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Getting Old

Sitting in the dentist's office this week, I watched the elderly in the waiting room with me. Over and over, as their names were called, the receptionist would have to call their names louder or even walk over to tap them on the shoulder to get their attention. Moving slowly, misunderstanding the rhythm of the office, I wondered if they were getting behind the wheel in this condition.

They were indeed.

I've purposefully watched as older folks sit for too long at green lights, turn directly in the path of another car after stopping at a red light and driving well below the posted speed limit. How are there not more accidents?

I drive like a maniac. Well, I drive a lot better since someone called my office complaining about my driving a couple of years ago. (Think about that next time you're inclined to put your phone number on your vehicle!) Traffic here moves fast or it doesn't move at all. It is normal to travel at 80 mph as a matter of course. I don't use my blinkers. I know! But, people here just don't. The decision between click the blinker or hold the phone... the phone always wins.

So, if someone with slowed reflexes drives 45 mph, you can imagine the hazard that can be.

Instead of beating up on elderly drivers, I wonder about myself as I get older. Will I drive 45 mph? Will I need someone to retrieve me from the waiting room because I can't hear what anyone is saying? Will I ever be old enough for this to be an issue?

My mom, god love her, drove like I did when I was growing up. An emotional driver, I had to have learned from her how to use the car as a means to express anger, frustration, happiness or sadness. I've driven crying hundreds of times. Not just a tear here or there, but snotty buckets of tears that required dozens of pulls from the Kleenex box I keep next to me. Isn't this a not great way to drive either? Mom did the same thing. I can see her even now, crying, singing When I Need You by Leo Sayer and narrowly missing that bike rider who rode on the street instead of the sidewalk.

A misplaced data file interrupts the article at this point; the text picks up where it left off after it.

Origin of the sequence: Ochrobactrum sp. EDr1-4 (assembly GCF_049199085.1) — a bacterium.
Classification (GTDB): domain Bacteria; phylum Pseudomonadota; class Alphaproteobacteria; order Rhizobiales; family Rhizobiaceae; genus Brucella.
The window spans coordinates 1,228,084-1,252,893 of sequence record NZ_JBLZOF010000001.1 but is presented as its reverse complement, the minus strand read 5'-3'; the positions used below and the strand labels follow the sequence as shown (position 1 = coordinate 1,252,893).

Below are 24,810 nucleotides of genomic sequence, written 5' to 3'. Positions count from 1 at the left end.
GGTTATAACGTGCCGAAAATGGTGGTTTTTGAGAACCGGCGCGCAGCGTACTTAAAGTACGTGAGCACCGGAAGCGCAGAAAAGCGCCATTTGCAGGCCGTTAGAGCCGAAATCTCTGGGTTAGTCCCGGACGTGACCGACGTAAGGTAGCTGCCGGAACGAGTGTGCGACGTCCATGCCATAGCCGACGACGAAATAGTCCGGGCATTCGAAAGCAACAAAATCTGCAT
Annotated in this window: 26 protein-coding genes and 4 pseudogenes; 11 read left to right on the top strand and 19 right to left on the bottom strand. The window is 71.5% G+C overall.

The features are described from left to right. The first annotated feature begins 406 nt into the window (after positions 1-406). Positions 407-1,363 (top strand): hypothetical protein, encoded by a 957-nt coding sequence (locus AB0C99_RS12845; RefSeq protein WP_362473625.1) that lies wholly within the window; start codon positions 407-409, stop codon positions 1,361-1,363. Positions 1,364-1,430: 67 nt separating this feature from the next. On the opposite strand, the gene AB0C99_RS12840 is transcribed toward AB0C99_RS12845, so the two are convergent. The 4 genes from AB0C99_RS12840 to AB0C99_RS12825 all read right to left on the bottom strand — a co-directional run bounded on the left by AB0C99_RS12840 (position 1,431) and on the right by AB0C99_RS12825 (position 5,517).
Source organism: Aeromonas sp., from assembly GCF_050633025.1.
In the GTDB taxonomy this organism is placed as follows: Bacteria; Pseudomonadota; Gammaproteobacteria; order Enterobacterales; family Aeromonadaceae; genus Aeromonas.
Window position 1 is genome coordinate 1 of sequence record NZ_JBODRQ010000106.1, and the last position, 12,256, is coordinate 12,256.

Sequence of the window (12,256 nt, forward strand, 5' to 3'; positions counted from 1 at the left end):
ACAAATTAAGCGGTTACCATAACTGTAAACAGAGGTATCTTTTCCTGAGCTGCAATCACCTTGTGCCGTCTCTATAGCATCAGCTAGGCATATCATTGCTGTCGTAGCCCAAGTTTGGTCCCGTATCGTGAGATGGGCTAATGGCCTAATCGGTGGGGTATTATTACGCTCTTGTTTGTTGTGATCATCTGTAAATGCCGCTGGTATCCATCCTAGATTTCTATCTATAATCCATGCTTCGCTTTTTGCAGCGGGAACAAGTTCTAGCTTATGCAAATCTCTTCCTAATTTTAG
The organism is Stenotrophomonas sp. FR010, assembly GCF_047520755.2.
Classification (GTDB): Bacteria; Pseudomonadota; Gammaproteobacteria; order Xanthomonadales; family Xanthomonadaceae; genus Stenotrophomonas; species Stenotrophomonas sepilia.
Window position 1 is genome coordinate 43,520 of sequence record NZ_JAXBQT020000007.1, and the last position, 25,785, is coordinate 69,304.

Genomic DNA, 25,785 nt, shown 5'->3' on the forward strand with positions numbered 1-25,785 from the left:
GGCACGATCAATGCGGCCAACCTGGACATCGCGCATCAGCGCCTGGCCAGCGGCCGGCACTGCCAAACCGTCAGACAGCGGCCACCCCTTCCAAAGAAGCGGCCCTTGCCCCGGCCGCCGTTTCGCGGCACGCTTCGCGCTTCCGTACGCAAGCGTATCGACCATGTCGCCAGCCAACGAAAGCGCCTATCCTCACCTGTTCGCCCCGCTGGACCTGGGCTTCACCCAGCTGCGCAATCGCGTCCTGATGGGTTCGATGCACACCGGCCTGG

One of my daughters rode with Grandma when we were home last Thanksgiving and she begged me not to make her ride with her ever again. My mom got lost for over an hour, played gangster rap music at full blast (she is the whitest woman on the face of the earth) and yacked the whole time saying how she never gets lost, how she thought she knew the way, how terrible all the other drivers were. Stifling a laugh, I told my child that she'd been like that when I was growing up, too, except substitute the Rolling Stones for rap. I told her we always had to leave with plenty of time to spare because she frequently got lost. Blinking, my daughter said, "How could you do that?" I told her I was a child and at her mercy! I didn't think to warn her of Grandma's driving habits.

Imagining my crazily driving mom in another 20 years is scary!

I wonder if my grandchildren will also beg not to have to drive with their grandma.